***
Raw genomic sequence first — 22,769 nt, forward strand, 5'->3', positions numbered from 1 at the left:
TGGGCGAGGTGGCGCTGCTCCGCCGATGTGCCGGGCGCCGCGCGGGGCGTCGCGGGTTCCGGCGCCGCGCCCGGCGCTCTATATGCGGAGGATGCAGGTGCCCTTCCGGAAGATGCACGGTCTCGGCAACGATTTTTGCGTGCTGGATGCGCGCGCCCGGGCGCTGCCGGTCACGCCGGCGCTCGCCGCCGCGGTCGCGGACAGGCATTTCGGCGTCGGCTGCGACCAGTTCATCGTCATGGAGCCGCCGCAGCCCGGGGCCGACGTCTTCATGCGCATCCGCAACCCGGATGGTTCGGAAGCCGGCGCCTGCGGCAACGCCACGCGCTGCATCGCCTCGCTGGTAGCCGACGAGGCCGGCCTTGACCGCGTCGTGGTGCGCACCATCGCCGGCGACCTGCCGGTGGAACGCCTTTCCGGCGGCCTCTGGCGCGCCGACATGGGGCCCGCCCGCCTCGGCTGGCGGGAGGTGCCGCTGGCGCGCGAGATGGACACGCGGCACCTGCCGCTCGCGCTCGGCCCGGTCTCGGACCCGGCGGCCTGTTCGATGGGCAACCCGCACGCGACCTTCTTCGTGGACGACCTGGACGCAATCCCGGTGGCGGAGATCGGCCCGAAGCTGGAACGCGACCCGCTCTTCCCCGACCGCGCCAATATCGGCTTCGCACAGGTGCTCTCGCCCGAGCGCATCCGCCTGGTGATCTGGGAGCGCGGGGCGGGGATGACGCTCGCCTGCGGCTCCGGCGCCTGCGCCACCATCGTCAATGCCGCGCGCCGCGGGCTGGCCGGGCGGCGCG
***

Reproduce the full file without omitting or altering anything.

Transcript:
Raw genomic sequence first — 22,769 nt, forward strand, 5'->3', positions numbered from 1 at the left:
TGGGCGAGGTGGCGCTGCTCCGCCGATGTGCCGGGCGCCGCGCGGGGCGTCGCGGGTTCCGGCGCCGCGCCCGGCGCTCTATATGCGGAGGATGCAGGTGCCCTTCCGGAAGATGCACGGTCTCGGCAACGATTTTTGCGTGCTGGATGCGCGCGCCCGGGCGCTGCCGGTCACGCCGGCGCTCGCCGCCGCGGTCGCGGACAGGCATTTCGGCGTCGGCTGCGACCAGTTCATCGTCATGGAGCCGCCGCAGCCCGGGGCCGACGTCTTCATGCGCATCCGCAACCCGGATGGTTCGGAAGCCGGCGCCTGCGGCAACGCCACGCGCTGCATCGCCTCGCTGGTAGCCGACGAGGCCGGCCTTGACCGCGTCGTGGTGCGCACCATCGCCGGCGACCTGCCGGTGGAACGCCTTTCCGGCGGCCTCTGGCGCGCCGACATGGGGCCCGCCCGCCTCGGCTGGCGGGAGGTGCCGCTGGCGCGCGAGATGGACACGCGGCACCTGCCGCTCGCGCTCGGCCCGGTCTCGGACCCGGCGGCCTGTTCGATGGGCAACCCGCACGCGACCTTCTTCGTGGACGACCTGGACGCAATCCCGGTGGCGGAGATCGGCCCGAAGCTGGAACGCGACCCGCTCTTCCCCGACCGCGCCAATATCGGCTTCGCACAGGTGCTCTCGCCCGAGCGCATCCGCCTGGTGATCTGGGAGCGCGGGGCGGGGATGACGCTCGCCTGCGGCTCCGGCGCCTGCGCCACCATCGTCAATGCCGCGCGCCGCGGGCTGGCCGGGCGGCGCG